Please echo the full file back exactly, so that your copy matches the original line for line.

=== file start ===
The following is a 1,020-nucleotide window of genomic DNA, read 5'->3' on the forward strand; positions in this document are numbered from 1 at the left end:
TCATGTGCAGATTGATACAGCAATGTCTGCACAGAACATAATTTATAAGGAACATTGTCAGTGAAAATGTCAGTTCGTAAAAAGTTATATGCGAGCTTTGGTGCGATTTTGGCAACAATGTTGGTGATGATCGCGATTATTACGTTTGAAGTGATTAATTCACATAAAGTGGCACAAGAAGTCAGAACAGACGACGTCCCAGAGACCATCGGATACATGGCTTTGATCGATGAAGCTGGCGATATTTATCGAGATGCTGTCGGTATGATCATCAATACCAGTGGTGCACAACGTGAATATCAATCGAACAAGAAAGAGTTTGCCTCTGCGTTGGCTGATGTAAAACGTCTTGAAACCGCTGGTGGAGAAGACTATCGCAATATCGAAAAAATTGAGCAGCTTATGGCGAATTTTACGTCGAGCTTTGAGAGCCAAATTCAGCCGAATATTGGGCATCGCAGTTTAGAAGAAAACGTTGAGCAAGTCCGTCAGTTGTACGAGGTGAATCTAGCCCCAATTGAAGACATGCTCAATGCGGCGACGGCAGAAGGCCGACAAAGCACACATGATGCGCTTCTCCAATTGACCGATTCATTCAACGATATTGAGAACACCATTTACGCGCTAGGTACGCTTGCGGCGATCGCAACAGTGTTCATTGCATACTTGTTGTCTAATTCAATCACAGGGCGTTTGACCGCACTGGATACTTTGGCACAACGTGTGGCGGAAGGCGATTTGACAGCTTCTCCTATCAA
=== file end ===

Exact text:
The following is a 1,020-nucleotide window of genomic DNA, read 5'->3' on the forward strand; positions in this document are numbered from 1 at the left end:
TCATGTGCAGATTGATACAGCAATGTCTGCACAGAACATAATTTATAAGGAACATTGTCAGTGAAAATGTCAGTTCGTAAAAAGTTATATGCGAGCTTTGGTGCGATTTTGGCAACAATGTTGGTGATGATCGCGATTATTACGTTTGAAGTGATTAATTCACATAAAGTGGCACAAGAAGTCAGAACAGACGACGTCCCAGAGACCATCGGATACATGGCTTTGATCGATGAAGCTGGCGATATTTATCGAGATGCTGTCGGTATGATCATCAATACCAGTGGTGCACAACGTGAATATCAATCGAACAAGAAAGAGTTTGCCTCTGCGTTGGCTGATGTAAAACGTCTTGAAACCGCTGGTGGAGAAGACTATCGCAATATCGAAAAAATTGAGCAGCTTATGGCGAATTTTACGTCGAGCTTTGAGAGCCAAATTCAGCCGAATATTGGGCATCGCAGTTTAGAAGAAAACGTTGAGCAAGTCCGTCAGTTGTACGAGGTGAATCTAGCCCCAATTGAAGACATGCTCAATGCGGCGACGGCAGAAGGCCGACAAAGCACACATGATGCGCTTCTCCAATTGACCGATTCATTCAACGATATTGAGAACACCATTTACGCGCTAGGTACGCTTGCGGCGATCGCAACAGTGTTCATTGCATACTTGTTGTCTAATTCAATCACAGGGCGTTTGACCGCACTGGATACTTTGGCACAACGTGTGGCGGAAGGCGATTTGACAGCTTCTCCTATCAA